Table 1. Statistical description of the ANIBES study population sample (“Anthropometric data, macronutrients and micronutrients intake, practice of physical activity, socioeconomic data, and lifestyles in Spain“).
Total%Male%Female%
Age Group n = 2285Children (9–12 years)2139.312610.9877.7
Adolescents (13–17 years)2119.213711.8746.6
Adults (18–64 years)165572.479868.885776.2
Older adults (65–75 years)2069.0998.51079.5
Level of education n = 2009Primary or less74437.037937.436536.7
Secondary85942.843542.942442.6
Tertiary or University40620.219919.620720.8
Economical level n = 20091000 € or less40520.219619.420921.0
From 1001 to 2000 €79639.639438.940240.4
Over 2000 €32015.916316.115715.8
No answer48824.326025.722822.9
Geographical distribution n = 2009Northeast24011.912111.911911.9
Levante (East)33516.717617.415916.0
South44322.121821.522522.6
Central1919.510710.6848.4
Norwest1527.6777.6757.5
North central1628.1807.9828.2
Canary Islands934.6444.3494.9
Madrid Metropolitan Area26413.113313.113113.2
Barcelona Metropolitan Area1296.4575.6727.2
Table 2. Household and out-of-home plate waste generated by the ANIBES study population.
Table 2. Household and out-of-home plate waste generated by the ANIBES study population.
NPlate Waste (g/day)
Total Population (9–75 years)Total20097.3 (0.0–37.3)
Men10134.0 (0.0–31.4)
Women99611.7 ** (0.0–46.2)
Age9–12 yearsTotal21320.3 a (4.3–59.7)
Men12620.3 (2.0–58.3)
Women8723.3 (7.0–69.2)
13–17 yearsTotal21112.7 b (0.0–48.7)
Men1376.0 (0.0–40.4)
Women7432.7 ** (1.0–73.8)
18–64 yearsTotal16558.3 c (0.0–38.0)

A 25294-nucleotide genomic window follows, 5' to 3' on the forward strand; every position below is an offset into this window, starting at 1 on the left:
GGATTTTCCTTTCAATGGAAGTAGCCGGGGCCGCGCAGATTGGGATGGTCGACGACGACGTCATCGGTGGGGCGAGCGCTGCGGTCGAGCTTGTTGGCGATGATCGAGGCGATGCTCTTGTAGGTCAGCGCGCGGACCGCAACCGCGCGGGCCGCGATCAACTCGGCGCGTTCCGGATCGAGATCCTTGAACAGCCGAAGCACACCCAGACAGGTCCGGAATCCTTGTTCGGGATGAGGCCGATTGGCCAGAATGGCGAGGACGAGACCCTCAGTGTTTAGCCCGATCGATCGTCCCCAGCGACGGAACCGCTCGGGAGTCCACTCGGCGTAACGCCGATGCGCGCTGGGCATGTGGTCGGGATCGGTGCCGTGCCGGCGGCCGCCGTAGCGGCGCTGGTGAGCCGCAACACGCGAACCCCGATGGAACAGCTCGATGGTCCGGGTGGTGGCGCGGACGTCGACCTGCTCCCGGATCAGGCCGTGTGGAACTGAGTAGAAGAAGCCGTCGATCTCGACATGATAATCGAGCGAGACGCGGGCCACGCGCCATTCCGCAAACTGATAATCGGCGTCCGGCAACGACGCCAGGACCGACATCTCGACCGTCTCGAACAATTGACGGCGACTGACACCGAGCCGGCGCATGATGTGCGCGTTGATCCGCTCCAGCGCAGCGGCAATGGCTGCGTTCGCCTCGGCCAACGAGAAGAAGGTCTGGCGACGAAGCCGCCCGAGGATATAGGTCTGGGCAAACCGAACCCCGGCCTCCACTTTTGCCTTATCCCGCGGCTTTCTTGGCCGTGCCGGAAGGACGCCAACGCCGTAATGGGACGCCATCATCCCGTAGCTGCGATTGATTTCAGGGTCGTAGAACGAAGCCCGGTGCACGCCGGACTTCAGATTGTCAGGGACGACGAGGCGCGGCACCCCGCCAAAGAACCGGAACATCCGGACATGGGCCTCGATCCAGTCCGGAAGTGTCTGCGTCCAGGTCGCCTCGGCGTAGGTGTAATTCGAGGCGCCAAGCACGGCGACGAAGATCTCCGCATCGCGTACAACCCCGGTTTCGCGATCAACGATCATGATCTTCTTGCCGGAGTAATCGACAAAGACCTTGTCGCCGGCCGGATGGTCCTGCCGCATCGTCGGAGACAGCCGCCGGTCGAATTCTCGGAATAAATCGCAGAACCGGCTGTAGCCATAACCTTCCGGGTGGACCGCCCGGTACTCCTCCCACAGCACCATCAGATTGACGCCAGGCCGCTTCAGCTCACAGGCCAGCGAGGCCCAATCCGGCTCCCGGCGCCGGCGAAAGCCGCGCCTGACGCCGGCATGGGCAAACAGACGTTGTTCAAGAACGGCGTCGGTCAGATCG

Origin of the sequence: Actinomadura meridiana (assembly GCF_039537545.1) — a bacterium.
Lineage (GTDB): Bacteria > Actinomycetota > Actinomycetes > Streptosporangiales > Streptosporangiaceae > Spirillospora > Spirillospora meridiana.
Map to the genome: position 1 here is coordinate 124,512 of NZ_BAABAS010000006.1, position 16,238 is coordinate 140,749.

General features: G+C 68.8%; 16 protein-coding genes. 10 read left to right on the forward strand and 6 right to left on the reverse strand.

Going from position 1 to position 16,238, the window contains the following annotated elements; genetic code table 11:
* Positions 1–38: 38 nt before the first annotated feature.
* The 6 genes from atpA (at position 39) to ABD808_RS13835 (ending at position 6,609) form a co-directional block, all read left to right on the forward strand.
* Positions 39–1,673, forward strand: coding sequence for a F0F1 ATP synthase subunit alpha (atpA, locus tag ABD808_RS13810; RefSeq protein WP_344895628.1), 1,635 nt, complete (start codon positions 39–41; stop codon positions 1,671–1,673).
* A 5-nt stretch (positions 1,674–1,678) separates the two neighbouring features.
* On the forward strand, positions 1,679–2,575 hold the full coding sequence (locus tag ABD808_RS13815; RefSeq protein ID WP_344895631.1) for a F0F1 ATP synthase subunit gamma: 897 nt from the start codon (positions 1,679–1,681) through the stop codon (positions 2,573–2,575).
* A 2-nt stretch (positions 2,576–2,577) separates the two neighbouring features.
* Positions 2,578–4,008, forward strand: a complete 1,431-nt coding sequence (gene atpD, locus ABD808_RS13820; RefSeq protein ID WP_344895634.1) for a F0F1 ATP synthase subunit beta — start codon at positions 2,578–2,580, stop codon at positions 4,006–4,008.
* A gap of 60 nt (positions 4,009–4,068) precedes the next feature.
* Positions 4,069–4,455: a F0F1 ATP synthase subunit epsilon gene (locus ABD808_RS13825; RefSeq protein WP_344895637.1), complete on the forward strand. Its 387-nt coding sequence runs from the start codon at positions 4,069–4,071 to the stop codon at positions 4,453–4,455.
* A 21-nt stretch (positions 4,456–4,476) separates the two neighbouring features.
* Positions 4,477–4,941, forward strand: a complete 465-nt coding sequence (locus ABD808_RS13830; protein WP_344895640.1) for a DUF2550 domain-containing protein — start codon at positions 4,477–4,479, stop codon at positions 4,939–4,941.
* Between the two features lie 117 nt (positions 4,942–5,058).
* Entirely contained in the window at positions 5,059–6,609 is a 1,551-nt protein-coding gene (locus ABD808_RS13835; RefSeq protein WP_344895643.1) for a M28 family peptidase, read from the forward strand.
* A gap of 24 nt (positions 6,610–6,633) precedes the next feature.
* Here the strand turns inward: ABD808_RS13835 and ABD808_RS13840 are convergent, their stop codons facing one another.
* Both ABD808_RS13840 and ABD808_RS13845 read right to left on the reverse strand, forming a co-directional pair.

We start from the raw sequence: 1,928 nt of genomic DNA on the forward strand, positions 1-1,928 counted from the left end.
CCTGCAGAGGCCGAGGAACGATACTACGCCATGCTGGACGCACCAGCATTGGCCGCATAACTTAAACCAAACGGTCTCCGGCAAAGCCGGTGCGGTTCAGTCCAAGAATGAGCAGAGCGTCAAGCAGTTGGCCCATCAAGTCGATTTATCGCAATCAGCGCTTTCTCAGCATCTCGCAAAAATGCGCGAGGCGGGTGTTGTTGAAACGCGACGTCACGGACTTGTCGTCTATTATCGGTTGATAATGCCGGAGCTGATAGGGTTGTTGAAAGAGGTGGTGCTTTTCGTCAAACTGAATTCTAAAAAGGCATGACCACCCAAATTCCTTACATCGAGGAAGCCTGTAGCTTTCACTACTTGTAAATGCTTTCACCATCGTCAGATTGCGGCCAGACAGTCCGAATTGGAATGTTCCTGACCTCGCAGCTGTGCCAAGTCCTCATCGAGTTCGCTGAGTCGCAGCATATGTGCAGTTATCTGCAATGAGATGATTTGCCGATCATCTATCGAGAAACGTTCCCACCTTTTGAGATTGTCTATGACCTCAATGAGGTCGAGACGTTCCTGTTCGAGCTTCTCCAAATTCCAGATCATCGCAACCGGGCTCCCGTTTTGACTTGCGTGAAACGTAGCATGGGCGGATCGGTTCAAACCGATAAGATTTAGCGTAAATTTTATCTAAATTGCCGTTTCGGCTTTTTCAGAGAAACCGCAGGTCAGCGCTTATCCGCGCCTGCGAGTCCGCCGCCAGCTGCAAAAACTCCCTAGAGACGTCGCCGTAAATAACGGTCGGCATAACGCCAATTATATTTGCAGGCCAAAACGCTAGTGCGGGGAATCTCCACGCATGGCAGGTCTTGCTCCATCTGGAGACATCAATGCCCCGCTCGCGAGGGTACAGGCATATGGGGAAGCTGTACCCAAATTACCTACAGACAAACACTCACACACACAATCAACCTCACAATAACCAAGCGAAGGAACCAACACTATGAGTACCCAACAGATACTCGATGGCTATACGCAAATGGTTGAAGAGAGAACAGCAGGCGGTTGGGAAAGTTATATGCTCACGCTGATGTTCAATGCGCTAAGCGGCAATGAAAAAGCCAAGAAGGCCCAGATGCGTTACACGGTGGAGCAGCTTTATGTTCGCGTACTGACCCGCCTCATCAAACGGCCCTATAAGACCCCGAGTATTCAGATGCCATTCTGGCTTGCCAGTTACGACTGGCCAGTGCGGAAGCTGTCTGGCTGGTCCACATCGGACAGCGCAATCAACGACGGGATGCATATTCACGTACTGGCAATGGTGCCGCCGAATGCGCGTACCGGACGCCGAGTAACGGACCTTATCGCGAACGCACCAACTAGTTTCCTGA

Men7983.3 (0.0–30.0)
Women85713.0 ** (0.0–47.3)
65–75 yearsTotal2060.0 d (0.0–13.3)
Men990.0 (0.0–13.3)
Women1070.0 (0.0–11.7)
Values are median (interquartile range) per group. Different superscript letters indicate statistically significant differences between ages, p ≤ 0.001 (Kruskal–Wallis test), and ** indicate statistically significant differences between gender (all differences are p ≤ 0.01; Mann–Whitney U test). ANIBES: Anthropometric data, macronutrients and micronutrients intake, practice of physical activity, socioeconomic data, and lifestyles in Spain.
Table 3. Plate waste (PW g/d) originated at different places from the ANIBES study population.
Table 3. Plate waste (PW g/d) originated at different places from the ANIBES study population.
Mean ± SDMedian (P25–P75) Mean ± SDMedian (P25–P75)
Household n = 200623.9 ± 48.44.3 (0.0–30.0)Household n = 200623.9 ± 48.44.3 (0.0–30.0)
Out-of-home n = 140717.2 ± 48.40.0 *** (0.0–16.7)Institutions n = 7326.0 ± 24.40.0 +++ (0.0–0.0)
Food services n = 11445.6 ± 22.50.0 +++ (0.0–0.0)
Institutions include school, university, and workplace canteens. Food services include restaurants, fast-food, bars, etc. Results are expressed as the mean ± standard deviation (SD) and median (P25–P75) per group. *** p ≤ 0.001 vs. household (Mann–Whitney test). +++ p ≤ 0.001 vs. household (Kruskal–Wallis chi-squared test).
Table 4. Household and out-of-home plate waste (PW. g/d) by week schedule amongst the ANIBES study population.
Table 4. Household and out-of-home plate waste (PW. g/d) by week schedule amongst the ANIBES study population.
Mean ± SDMedian (P25–P75)
Working days28.7 ± 57.73.5 *** (0.0–33.0)
No working days30.5 ± 95.10.0 (0.0–20.0)
Results are expressed as the mean ± standard deviation (SD) and median and P25–P75 (in brackets) per group. *** p ≤ 0.01 (Mann–Whitney test).
Table 5. Plate waste (PW, g/day)) originated at different eating occasions by age groups from the ANIBES study population.
Table 5. Plate waste (PW, g/day)) originated at different eating occasions by age groups from the ANIBES study population.
KERRYPNX Children (9–12 year)Adolescents (13–17 year)Adults (18–64 year)Elderly (65–75 year)